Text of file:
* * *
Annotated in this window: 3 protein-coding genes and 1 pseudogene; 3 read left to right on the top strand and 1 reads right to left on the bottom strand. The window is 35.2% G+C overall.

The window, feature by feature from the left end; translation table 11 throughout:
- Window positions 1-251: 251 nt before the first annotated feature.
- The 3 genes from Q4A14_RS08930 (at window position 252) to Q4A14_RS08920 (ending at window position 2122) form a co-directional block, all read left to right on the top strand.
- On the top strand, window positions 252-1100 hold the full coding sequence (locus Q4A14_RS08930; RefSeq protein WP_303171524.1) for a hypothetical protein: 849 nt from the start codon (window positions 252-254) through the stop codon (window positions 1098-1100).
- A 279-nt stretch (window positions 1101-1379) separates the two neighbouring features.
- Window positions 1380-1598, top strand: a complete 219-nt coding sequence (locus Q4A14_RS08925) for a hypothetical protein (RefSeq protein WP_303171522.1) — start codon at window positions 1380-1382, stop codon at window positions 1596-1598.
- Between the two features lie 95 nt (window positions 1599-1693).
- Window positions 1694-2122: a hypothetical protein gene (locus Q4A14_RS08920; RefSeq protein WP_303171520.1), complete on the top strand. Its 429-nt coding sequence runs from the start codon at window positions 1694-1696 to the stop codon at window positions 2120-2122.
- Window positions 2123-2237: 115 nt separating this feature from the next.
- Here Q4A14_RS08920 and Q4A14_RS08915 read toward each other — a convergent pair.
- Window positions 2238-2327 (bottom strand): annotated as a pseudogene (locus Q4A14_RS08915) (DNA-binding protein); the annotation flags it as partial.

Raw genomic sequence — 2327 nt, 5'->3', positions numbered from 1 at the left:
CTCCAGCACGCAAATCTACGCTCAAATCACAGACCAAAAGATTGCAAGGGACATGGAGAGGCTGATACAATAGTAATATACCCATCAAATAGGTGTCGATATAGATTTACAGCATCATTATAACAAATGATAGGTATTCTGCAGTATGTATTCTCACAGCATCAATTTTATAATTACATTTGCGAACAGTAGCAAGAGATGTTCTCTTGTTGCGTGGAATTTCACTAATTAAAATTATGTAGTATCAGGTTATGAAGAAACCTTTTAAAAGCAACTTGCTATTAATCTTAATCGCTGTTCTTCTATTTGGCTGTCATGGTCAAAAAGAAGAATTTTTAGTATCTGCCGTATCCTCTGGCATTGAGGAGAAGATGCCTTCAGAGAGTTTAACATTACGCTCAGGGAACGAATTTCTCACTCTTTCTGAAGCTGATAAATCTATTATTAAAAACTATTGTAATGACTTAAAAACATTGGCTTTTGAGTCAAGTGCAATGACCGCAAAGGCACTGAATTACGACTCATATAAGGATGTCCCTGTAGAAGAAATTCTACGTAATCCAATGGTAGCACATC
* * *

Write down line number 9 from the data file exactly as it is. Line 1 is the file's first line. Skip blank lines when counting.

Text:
- Window positions 1694-2122: a hypothetical protein gene (locus Q4A14_RS08920; RefSeq protein WP_303171520.1), complete on the top strand. Its 429-nt coding sequence runs from the start codon at window positions 1694-1696 to the stop codon at window positions 2120-2122.